Euan Morton is spending his nights in a "sex cave." Okay, to be perfectly accurate, the "cave" is on the stage of The Public Theater; that's where the former Taboo star is playing Molly, a transvestite hooker, in Measure for Pleasure. "I first turned the role down because I didn't want to be in a dress again," says Morton. "I figured it just wasn't good for my career. But I think the script is really funny. David Grimm writes with such a British sensibility, which I appreciate. And I'm not in a dress that much because, in the second act, I actually play an old doctor."
On two of his off nights from the show, March 20 and April 3, Morton will head next door to Joe's Pub to sing selections from his soon-to-be-released CD New Clear, a stunning collection of soft pop. ("I'd like to expand my musical horizons, but I didn't want to alienate my theater fans by doing a punk album.") He first heard the title cut about 10 years ago and made a promise not only to record it but also to name his CD after it. Other highlights include a fantastic cover of Leonard Cohen's "Hallelujah" and two Boy George tunes: "Pie in the Sky," which was sung in the London version of Taboo but not in the Broadway production, and Victims. Says Morton, "That one was suggested to me by Rosie O'Donnell and her wife, Kelli. They have been so supportive of me. The greatest thing about this album is that it's the first project I've had complete control over, and I really feel like I was put here on earth to sing songs."
He'll get to do a different type of singing in late April at the New Victory Theater, when he will once again appear in the children's operas Brundibár and Comedy on the Bridge. But unlike at Berkeley Rep, where he was in the original production, he'll be performing this time without stilts. "I loved going out to the lobby after the show on the stilts," he tells me. "It was like street performing. But I think Tony Kushner decided they were taking the character in a different place than he wanted to go. Unfortunately, now I'll have to go to the gym. Between the stilts and the oversized costume, it was like dragging another person around on stage, which was great exercise."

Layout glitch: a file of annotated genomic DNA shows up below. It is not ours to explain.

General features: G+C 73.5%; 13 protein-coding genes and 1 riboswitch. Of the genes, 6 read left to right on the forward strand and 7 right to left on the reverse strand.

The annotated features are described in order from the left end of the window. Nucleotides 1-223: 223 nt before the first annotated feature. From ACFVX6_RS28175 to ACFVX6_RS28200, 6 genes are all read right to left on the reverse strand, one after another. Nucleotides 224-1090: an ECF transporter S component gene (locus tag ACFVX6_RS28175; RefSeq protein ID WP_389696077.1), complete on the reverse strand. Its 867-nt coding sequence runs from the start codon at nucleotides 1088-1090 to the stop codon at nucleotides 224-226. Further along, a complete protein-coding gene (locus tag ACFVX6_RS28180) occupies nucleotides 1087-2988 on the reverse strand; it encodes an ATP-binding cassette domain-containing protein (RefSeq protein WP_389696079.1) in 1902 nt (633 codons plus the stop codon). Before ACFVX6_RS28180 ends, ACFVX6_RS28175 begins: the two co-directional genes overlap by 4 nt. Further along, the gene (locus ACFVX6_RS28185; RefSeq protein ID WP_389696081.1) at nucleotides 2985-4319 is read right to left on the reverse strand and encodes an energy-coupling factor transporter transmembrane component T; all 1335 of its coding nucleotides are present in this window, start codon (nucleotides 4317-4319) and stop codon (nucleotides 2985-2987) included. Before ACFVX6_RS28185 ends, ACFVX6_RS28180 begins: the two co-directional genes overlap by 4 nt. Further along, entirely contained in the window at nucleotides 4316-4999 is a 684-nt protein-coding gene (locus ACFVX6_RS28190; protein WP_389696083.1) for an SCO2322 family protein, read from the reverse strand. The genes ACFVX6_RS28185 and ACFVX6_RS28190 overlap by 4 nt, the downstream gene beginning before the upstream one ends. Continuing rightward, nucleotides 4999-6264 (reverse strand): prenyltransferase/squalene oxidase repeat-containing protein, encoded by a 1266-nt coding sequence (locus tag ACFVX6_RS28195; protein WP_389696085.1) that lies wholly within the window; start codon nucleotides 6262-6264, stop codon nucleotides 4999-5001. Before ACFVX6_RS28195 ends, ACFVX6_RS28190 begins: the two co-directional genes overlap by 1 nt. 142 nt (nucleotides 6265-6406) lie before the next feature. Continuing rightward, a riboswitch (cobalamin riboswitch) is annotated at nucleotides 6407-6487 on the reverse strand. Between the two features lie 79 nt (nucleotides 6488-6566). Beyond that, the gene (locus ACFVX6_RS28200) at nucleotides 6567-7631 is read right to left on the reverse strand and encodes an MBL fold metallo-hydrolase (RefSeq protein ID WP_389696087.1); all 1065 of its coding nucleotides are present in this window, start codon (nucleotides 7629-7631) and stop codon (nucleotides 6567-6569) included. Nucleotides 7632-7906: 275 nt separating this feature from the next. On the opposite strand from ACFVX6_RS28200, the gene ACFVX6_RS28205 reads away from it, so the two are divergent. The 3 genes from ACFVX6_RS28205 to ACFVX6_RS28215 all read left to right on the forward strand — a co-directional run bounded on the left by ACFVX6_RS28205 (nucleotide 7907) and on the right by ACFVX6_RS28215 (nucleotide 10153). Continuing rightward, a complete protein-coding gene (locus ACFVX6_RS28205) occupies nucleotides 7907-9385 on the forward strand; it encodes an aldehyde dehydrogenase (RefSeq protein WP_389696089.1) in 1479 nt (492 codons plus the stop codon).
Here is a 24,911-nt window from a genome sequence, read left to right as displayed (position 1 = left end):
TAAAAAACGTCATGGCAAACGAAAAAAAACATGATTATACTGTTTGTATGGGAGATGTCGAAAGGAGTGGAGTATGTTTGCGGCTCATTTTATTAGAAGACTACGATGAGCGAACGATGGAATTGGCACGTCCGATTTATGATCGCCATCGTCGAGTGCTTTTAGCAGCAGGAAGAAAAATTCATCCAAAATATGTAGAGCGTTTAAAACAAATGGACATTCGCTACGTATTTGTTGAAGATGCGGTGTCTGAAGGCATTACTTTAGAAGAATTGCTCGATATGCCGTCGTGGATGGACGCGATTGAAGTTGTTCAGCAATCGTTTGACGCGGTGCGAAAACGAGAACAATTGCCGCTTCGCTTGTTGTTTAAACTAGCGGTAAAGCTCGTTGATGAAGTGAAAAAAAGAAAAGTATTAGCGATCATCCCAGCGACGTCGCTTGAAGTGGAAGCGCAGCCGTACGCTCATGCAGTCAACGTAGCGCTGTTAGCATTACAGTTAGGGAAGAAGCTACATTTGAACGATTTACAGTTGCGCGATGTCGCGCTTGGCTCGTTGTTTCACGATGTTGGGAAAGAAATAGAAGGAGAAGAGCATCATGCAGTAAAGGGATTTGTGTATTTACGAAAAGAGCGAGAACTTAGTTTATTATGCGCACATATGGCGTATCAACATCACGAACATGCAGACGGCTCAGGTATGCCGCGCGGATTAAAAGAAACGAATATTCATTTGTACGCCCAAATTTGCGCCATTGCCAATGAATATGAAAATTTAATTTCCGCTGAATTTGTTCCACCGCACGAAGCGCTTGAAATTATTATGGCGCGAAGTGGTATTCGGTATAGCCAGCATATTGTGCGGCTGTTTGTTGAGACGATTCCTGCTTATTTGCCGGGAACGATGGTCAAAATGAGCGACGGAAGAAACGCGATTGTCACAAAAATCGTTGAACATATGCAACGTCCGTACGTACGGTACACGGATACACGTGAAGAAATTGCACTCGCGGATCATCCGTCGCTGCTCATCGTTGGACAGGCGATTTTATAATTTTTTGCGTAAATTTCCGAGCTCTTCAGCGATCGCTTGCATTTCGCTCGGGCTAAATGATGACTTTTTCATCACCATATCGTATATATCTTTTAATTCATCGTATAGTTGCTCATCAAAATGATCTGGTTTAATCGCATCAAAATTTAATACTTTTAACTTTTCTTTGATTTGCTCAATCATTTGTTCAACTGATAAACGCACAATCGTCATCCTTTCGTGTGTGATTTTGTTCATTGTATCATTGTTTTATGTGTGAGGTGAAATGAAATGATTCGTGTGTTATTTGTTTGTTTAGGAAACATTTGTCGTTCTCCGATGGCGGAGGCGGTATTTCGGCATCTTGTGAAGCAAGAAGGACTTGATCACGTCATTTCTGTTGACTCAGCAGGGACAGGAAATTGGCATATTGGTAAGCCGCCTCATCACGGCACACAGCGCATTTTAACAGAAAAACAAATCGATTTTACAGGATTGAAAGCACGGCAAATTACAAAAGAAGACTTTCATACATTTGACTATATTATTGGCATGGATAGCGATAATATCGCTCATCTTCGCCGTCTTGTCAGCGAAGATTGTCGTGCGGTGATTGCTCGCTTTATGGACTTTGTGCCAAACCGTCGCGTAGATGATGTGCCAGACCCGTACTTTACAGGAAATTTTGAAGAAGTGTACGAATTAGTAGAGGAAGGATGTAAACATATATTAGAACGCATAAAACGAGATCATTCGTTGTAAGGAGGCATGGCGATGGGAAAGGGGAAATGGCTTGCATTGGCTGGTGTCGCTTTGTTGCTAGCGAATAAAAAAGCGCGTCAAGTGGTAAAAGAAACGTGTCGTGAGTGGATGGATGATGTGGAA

As if all of this weren't enough to keep him busy, Morton is lending his time and talent to a variety of other enterprises, including tonight's NYMF: Best of the Fest Bash (in which he will sing a selection from Caligula) and the Play Company's Third Annual Cabaret Gourmet benefit at The Public Theater on March 6. He can also be heard on the just-released CD Jamie deRoy & Friends: Volume 7 singing the classic pop song "Superstar." Says Morton, "I'm just wild for Karen Carpenter. I might even throw one of her songs into my other concerts."
THE SIXTH SENSE
The above-mentioned Cabaret Gourmet benefit isn't the only reason why March 6 should be a great night for star-gazing. Among the many other events scheduled for that evening are the Nothing Like a Dame benefit at the Imperial Theater; the Bay Street Theatre's 15th Anniversary Benefit Gala at the Rainbow Room, co-hosted by Julie Andrews and Alec Baldwin; and The Broadway Musicals of 1930 at The Town Hall. Elsewhere that night, Penny Fuller shows off her singing skills as part of The Spring Season at Birdland; MadTV star Nicole Parker hosts The Waterwell Theatre Company's First Annual Benefit at Joe's Pub; and the wonderful Lisa Howard steps into the Broadway Spotlight at Ars Nova. Finally, Michael Cumpsty will read from some of Shakespeare's greatest plays at Avery Fisher Hall, in a program with the Russian National Orchestra.